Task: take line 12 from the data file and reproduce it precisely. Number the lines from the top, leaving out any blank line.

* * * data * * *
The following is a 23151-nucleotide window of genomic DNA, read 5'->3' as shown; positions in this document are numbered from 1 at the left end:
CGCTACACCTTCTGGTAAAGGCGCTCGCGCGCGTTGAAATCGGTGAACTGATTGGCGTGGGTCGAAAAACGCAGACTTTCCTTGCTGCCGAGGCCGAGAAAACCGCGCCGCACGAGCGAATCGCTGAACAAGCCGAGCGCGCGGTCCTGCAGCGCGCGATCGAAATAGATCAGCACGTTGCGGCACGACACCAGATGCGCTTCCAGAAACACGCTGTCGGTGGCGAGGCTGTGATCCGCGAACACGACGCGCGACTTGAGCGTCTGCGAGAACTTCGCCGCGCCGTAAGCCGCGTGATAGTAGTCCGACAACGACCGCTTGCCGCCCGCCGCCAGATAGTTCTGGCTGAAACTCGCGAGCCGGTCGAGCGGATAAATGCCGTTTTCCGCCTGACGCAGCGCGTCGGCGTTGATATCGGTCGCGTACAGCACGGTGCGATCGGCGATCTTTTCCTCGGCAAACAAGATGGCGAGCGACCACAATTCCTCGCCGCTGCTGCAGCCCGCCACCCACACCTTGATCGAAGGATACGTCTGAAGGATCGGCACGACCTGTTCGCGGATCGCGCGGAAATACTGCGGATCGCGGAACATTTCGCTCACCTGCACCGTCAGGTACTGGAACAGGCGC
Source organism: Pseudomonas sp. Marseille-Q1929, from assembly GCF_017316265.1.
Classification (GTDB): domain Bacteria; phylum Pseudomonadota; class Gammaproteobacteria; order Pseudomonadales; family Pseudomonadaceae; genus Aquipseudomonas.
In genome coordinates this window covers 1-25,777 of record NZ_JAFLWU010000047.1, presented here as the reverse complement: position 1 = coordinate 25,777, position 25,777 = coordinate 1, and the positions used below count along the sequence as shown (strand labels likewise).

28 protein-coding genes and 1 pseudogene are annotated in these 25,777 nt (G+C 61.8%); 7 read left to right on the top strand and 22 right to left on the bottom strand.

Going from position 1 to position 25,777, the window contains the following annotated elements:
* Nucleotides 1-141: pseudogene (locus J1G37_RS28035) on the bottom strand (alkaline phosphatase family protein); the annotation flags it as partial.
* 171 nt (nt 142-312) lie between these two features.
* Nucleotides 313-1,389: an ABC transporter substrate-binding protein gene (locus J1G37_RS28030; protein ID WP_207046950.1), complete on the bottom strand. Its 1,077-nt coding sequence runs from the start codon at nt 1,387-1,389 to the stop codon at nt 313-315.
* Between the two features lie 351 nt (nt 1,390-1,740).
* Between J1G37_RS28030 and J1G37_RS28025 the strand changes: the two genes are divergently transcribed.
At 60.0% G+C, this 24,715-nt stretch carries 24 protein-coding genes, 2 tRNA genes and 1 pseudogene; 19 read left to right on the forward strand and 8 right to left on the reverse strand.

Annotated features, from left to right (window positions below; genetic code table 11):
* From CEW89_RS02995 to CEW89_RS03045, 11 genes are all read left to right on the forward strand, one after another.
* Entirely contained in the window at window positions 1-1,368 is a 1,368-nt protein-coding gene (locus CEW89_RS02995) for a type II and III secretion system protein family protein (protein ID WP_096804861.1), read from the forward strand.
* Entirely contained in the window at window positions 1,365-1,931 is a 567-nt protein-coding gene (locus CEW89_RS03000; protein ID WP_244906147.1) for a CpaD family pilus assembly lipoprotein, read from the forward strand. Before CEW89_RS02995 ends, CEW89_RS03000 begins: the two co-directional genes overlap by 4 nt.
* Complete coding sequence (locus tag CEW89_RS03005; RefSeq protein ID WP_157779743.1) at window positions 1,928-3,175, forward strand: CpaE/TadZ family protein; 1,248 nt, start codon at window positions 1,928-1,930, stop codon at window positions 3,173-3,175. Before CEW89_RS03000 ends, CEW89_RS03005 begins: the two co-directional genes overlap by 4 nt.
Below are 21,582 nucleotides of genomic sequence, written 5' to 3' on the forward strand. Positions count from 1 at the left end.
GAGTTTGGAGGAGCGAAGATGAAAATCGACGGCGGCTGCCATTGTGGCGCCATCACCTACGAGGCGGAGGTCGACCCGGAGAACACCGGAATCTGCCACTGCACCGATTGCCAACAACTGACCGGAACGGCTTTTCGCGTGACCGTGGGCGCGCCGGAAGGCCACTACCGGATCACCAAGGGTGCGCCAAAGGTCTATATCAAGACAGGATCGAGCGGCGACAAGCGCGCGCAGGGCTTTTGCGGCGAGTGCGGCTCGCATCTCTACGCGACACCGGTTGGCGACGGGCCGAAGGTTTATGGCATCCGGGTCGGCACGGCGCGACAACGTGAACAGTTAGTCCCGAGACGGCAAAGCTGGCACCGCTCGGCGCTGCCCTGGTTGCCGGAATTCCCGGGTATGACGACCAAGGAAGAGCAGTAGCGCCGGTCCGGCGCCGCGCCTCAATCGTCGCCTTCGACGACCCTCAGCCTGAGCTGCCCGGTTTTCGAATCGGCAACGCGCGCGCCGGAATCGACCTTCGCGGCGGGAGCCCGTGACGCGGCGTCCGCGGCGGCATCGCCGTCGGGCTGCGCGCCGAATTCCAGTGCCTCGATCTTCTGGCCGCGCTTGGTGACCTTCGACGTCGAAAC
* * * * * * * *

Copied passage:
* Between J1G37_RS28030 and J1G37_RS28025 the strand changes: the two genes are divergently transcribed.